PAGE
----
Roundtable Discussion with New York Emerging Leaders

On September 13th, Princeton AlumniCorps Office Administrator Lisa Baumert sat down with Chimere Stephens, Katy Lankester ’08, and Chantel Mrrow after their fourth (and midpoint) Emerging Leaders session in New York City. They shared how the Emerging Leaders professional development program is impacting their work and ability to face challenges and opportunities in the nonprofit sector.

CHECK OUT A VIDEO OF THE DISCUSSION HERE!

 

Chantel Marrow, Project Manager for Abyssinian Schools, the educational division of Abyssinian Development Corporation, a community development organization based in Harlem.

Katy Lankester ‘08, Program Associate at the Global Impact Investing Network., an organization dedicated to increasing the scale and effectiveness of impact investments that aim to solve social or environmental challenges.

 

Chimere Stephens, Director of School Operations for TEAM Academy’s  elementary school, SPARK Academy,  which is one of four KIPP schools in Newark.

 

 

Lisa: How has Emerging Leaders impacted your work and your ability to be a more effective leader and manager at your organizations?

Katy: I think Emerging Leaders has made me more aware and upfront regarding my own strengths and failings at my organization. Being able to demonstrate vulnerability toward my colleagues helps them open up to me, and allows us to support one another in our work. Through Emerging Leaders I have learned that if you create a perception of invulnerability you do not fully tap into resources of your team.

Chimere: The resources we are given, and the discussions we have in Emerging Leaders help me understand that we are all going through some of the same challenges as new managers and new directors in the non-profit sector. Emerging Leaders helps me frame those challenges, provides context to them, and helps me find practical solutions to them.

Chantel: Self-reflection is a significant part of our [Emerging Leaders] sessions. We work to really identify our strengths and weaknesses—things that we can build upon and things that we need to be aware and mindful of. These skills have been helpful for me back at my organization. They have made me more confident. I think that self-awareness begets confidence.

 

Lisa: How has your participation in Emerging Leaders impacted your organization?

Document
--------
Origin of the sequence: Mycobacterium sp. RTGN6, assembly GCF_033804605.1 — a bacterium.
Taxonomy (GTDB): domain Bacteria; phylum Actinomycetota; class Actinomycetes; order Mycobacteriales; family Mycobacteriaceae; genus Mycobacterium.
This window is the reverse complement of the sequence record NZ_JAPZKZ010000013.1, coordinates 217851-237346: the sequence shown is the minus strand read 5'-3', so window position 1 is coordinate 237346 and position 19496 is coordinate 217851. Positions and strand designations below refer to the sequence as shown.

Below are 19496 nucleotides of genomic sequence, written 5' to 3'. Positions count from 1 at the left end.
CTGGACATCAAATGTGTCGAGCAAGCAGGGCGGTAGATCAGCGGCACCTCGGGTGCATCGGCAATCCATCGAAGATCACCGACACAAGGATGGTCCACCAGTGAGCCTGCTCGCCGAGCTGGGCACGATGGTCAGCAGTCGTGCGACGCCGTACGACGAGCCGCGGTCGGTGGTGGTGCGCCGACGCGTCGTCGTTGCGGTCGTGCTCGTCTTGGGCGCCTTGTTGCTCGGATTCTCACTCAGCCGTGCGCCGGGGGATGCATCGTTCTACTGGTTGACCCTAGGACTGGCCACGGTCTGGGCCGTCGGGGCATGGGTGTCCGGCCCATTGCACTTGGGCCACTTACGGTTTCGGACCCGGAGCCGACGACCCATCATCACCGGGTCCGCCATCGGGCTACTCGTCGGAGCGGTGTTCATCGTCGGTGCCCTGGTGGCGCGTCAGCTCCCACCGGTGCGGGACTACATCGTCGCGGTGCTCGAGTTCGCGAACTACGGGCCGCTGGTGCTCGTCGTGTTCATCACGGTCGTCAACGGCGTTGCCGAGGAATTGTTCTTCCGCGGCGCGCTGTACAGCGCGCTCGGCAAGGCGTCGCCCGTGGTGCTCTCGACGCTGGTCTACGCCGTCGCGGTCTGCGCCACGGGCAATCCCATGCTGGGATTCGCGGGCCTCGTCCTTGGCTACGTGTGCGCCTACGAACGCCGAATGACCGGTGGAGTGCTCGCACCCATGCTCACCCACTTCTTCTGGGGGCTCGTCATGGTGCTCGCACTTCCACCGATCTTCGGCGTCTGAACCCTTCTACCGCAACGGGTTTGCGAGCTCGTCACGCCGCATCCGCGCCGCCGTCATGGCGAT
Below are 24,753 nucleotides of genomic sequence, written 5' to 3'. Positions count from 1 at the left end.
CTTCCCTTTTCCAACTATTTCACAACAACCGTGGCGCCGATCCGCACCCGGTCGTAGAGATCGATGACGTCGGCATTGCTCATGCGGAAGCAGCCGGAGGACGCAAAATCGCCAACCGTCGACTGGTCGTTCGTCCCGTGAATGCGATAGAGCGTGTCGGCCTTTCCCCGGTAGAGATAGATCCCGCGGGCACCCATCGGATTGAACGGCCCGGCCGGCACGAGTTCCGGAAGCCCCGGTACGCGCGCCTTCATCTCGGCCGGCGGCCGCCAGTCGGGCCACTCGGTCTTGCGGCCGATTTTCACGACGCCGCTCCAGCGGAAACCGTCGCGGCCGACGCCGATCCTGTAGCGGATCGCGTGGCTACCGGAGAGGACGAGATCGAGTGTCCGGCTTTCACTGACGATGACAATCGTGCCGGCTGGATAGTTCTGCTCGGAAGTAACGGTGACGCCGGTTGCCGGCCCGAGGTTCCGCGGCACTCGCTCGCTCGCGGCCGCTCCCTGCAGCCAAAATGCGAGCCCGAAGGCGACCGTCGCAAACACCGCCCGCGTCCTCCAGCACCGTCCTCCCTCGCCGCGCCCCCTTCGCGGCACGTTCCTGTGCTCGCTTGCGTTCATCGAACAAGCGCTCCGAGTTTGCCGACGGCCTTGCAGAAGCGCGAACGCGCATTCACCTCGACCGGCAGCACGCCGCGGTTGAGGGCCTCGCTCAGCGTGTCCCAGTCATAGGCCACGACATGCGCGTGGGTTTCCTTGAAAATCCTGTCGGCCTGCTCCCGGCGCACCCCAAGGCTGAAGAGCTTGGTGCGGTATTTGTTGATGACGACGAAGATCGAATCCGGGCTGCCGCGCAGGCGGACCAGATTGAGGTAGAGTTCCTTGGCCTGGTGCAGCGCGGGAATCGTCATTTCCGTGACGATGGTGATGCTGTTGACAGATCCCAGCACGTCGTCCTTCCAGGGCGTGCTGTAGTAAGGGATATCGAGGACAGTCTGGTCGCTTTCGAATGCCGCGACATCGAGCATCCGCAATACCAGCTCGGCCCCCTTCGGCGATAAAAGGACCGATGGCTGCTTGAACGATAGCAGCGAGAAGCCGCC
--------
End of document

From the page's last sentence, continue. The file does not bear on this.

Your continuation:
Chantel: One of our peers in Emerging Leaders, Sara, spoke [in today’s session] of the recent partnership that my organization, Team Academy, started with her organization, Generation Citizen. Sara’s organization is now working in two of our schools with students around the topic of civic action and addressing community issues through critical thinking. This is an example of how great opportunities for networking and  partnerships can be built as a result of having such dynamic folks around the table.

Katy: It has been great for me to be exposed to different types of nonprofits—that has taught me a tremendous amount about the strengths and weakness of different parts of the sector. Emerging Leaders helps us find ways to engage with the organizations of other cohort members, and learn from them. I have started a binder in our break room at wor, where I put all the articles that we read in Emerging Leaders, and I think everyone on my team appreciates having access, through me, to all of these resources.

Chimere: One component of being part of this program is our stretch project. We are not just putting these projects together to develop nice theories. They are projects that we are trying to actively put into practice in our workplace.

There is a huge focus in the network of schools I work for on professional development for teachers, and there is not really a professional development track for school support staff. I went to the network of schools that I work for and said, “If we really want to see results these are some things that we should consider.” The senior level people in the network said, “That is great. Why don’t you design the curriculum?” My stretch project is creating a professional development track for support staff for the entire network of five schools.

So far, it has been great. I have been able to identify some of the challenges in my network and draw from a lot that I have learned in Emerging Leaders. We are going to launch [the professional development program] this Thursday, and I am really looking forward to it.